Viewing page 82 of 114

chimneys of any of the fishermans houses on the mainland, we should all give signals of distress and shout for aid.  On reaching the summit of the promontory we saw that the families on the shore were already stirring and could even clearly discern the form of a woman choping drift-wood.

Arnheim put his hands to his mouth and shouted.  The woman did not appear to hear.  We then gave a yell that echoed across the water and evidently called her attention, but she was now carrying a basket of wood into the house and only paused a moment to look around.  We were not even [[strikethrough]] then [[/strikethrough]] sure that she saw us, and [[strikethrough]] in a [[/strikethrough]] before ^[[we could do more]] she had gone in.  With [[strikethrough]] large [[/strikethrough]] branches and cedar trees we ^[[now]] began to wave and signal franticaly, endeavoring to show by our motions that we were in earness but inly feeling ^[[that]] the effect on the other side must have been that of a wild war dance.  It was suddenly brought to an end by Burtons loosing his ballance and (tripping on his bough, before I could catch him) plunging foreward over the edge of the cliff.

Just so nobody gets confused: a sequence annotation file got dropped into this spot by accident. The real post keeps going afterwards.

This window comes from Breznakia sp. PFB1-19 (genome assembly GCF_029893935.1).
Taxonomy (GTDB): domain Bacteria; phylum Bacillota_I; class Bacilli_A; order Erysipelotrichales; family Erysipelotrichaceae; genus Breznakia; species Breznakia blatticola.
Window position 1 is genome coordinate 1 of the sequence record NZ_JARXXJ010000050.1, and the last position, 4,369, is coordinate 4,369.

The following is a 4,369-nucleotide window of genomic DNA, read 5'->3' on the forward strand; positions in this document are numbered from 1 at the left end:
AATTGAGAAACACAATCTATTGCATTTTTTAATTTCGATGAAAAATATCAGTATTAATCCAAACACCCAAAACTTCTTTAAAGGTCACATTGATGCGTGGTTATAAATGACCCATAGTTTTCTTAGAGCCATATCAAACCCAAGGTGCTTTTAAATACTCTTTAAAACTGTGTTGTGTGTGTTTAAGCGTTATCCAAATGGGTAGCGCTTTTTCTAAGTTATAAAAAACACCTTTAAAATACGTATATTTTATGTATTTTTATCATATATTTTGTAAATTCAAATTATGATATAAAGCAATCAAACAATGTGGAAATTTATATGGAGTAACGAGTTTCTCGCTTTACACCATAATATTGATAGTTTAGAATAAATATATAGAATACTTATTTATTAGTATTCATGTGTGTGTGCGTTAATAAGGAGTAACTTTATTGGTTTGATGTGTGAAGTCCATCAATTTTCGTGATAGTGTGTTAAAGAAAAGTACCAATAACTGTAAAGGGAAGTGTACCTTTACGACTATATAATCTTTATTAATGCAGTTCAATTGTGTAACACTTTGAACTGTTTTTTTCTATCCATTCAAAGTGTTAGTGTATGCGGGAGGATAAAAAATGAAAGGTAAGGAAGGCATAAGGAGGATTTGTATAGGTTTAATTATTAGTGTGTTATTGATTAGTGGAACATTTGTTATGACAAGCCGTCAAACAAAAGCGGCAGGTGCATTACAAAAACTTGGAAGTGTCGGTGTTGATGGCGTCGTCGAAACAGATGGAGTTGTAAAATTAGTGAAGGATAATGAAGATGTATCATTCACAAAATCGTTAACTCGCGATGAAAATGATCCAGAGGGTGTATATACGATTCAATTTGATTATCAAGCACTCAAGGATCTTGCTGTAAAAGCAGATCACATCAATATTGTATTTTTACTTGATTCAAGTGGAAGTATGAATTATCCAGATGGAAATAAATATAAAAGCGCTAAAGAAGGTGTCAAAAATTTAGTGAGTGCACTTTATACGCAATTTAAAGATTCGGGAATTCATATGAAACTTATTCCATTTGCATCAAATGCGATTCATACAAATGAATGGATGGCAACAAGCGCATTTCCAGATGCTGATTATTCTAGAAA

To be continued
Please note that the language and terminology used in this collection reflects the context and culture of the time of its creation, and may include culturally sensitive information. As an historical document, its contents may be at odds with contemporary views and terminology. The information within this collection does not reflect the views of the Smithsonian Institution, but is available in its original form to facilitate research. For questions or comments regarding sensitive content, access, and use related to this collection, please contact